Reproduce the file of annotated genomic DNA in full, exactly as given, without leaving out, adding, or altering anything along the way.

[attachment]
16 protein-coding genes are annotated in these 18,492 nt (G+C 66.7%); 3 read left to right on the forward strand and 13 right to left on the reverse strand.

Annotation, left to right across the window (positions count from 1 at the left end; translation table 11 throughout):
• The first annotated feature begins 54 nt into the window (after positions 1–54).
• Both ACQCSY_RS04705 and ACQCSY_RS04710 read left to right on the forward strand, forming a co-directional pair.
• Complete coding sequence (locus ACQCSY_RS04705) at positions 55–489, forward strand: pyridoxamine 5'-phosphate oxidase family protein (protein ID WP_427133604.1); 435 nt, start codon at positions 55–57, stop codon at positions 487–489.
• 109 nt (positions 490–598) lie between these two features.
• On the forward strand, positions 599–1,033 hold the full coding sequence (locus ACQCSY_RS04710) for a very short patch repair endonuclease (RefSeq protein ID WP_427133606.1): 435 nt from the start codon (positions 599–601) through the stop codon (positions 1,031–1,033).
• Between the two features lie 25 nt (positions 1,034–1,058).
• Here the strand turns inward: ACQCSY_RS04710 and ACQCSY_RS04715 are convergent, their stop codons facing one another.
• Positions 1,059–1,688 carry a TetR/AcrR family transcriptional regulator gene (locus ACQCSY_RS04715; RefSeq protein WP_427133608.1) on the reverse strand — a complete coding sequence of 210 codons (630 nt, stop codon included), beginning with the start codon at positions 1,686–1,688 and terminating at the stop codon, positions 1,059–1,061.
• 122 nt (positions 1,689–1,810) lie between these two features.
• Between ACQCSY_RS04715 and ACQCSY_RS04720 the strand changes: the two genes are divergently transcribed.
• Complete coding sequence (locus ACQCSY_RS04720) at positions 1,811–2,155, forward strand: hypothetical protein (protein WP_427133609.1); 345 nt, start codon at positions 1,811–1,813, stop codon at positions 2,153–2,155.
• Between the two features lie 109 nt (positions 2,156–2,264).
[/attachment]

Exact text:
16 protein-coding genes are annotated in these 18,492 nt (G+C 66.7%); 3 read left to right on the forward strand and 13 right to left on the reverse strand.

Annotation, left to right across the window (positions count from 1 at the left end; translation table 11 throughout):
• The first annotated feature begins 54 nt into the window (after positions 1–54).
• Both ACQCSY_RS04705 and ACQCSY_RS04710 read left to right on the forward strand, forming a co-directional pair.
• Complete coding sequence (locus ACQCSY_RS04705) at positions 55–489, forward strand: pyridoxamine 5'-phosphate oxidase family protein (protein ID WP_427133604.1); 435 nt, start codon at positions 55–57, stop codon at positions 487–489.
• 109 nt (positions 490–598) lie between these two features.
• On the forward strand, positions 599–1,033 hold the full coding sequence (locus ACQCSY_RS04710) for a very short patch repair endonuclease (RefSeq protein ID WP_427133606.1): 435 nt from the start codon (positions 599–601) through the stop codon (positions 1,031–1,033).
• Between the two features lie 25 nt (positions 1,034–1,058).
• Here the strand turns inward: ACQCSY_RS04710 and ACQCSY_RS04715 are convergent, their stop codons facing one another.
• Positions 1,059–1,688 carry a TetR/AcrR family transcriptional regulator gene (locus ACQCSY_RS04715; RefSeq protein WP_427133608.1) on the reverse strand — a complete coding sequence of 210 codons (630 nt, stop codon included), beginning with the start codon at positions 1,686–1,688 and terminating at the stop codon, positions 1,059–1,061.
• 122 nt (positions 1,689–1,810) lie between these two features.
• Between ACQCSY_RS04715 and ACQCSY_RS04720 the strand changes: the two genes are divergently transcribed.
• Complete coding sequence (locus ACQCSY_RS04720) at positions 1,811–2,155, forward strand: hypothetical protein (protein WP_427133609.1); 345 nt, start codon at positions 1,811–1,813, stop codon at positions 2,153–2,155.
• Between the two features lie 109 nt (positions 2,156–2,264).